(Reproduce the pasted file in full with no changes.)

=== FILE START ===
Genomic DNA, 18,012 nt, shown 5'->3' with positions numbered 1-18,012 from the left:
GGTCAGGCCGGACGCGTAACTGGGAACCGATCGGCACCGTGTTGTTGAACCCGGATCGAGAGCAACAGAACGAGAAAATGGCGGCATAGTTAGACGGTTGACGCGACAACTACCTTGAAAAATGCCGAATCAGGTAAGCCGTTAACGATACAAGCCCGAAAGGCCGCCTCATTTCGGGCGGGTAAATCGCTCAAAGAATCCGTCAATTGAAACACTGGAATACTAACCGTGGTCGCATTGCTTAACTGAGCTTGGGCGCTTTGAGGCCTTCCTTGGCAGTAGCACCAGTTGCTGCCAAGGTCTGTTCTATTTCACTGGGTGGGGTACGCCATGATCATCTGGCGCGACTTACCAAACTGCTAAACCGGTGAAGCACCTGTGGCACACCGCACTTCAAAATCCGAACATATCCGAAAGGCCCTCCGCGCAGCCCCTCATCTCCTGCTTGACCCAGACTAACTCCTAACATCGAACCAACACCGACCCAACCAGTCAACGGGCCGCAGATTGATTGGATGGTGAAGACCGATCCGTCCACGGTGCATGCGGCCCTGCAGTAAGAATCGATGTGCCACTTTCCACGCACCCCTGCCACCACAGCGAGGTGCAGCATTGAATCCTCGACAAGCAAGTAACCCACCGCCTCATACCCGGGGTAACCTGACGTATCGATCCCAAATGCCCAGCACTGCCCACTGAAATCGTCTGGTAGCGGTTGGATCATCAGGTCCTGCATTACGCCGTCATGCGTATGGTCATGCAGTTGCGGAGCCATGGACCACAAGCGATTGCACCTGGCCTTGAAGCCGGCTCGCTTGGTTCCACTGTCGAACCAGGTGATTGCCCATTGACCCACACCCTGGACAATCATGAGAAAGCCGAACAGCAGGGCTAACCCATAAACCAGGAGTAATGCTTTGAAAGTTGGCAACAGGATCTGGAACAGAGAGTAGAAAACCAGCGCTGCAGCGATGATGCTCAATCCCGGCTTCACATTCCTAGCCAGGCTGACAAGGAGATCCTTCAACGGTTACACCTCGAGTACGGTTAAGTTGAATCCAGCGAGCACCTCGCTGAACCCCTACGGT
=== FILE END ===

Genomic DNA, 18,012 nt, shown 5'->3' with positions numbered 1-18,012 from the left:
GGTCAGGCCGGACGCGTAACTGGGAACCGATCGGCACCGTGTTGTTGAACCCGGATCGAGAGCAACAGAACGAGAAAATGGCGGCATAGTTAGACGGTTGACGCGACAACTACCTTGAAAAATGCCGAATCAGGTAAGCCGTTAACGATACAAGCCCGAAAGGCCGCCTCATTTCGGGCGGGTAAATCGCTCAAAGAATCCGTCAATTGAAACACTGGAATACTAACCGTGGTCGCATTGCTTAACTGAGCTTGGGCGCTTTGAGGCCTTCCTTGGCAGTAGCACCAGTTGCTGCCAAGGTCTGTTCTATTTCACTGGGTGGGGTACGCCATGATCATCTGGCGCGACTTACCAAACTGCTAAACCGGTGAAGCACCTGTGGCACACCGCACTTCAAAATCCGAACATATCCGAAAGGCCCTCCGCGCAGCCCCTCATCTCCTGCTTGACCCAGACTAACTCCTAACATCGAACCAACACCGACCCAACCAGTCAACGGGCCGCAGATTGATTGGATGGTGAAGACCGATCCGTCCACGGTGCATGCGGCCCTGCAGTAAGAATCGATGTGCCACTTTCCACGCACCCCTGCCACCACAGCGAGGTGCAGCATTGAATCCTCGACAAGCAAGTAACCCACCGCCTCATACCCGGGGTAACCTGACGTATCGATCCCAAATGCCCAGCACTGCCCACTGAAATCGTCTGGTAGCGGTTGGATCATCAGGTCCTGCATTACGCCGTCATGCGTATGGTCATGCAGTTGCGGAGCCATGGACCACAAGCGATTGCACCTGGCCTTGAAGCCGGCTCGCTTGGTTCCACTGTCGAACCAGGTGATTGCCCATTGACCCACACCCTGGACAATCATGAGAAAGCCGAACAGCAGGGCTAACCCATAAACCAGGAGTAATGCTTTGAAAGTTGGCAACAGGATCTGGAACAGAGAGTAGAAAACCAGCGCTGCAGCGATGATGCTCAATCCCGGCTTCACATTCCTAGCCAGGCTGACAAGGAGATCCTTCAACGGTTACACCTCGAGTACGGTTAAGTTGAATCCAGCGAGCACCTCGCTGAACCCCTACGGT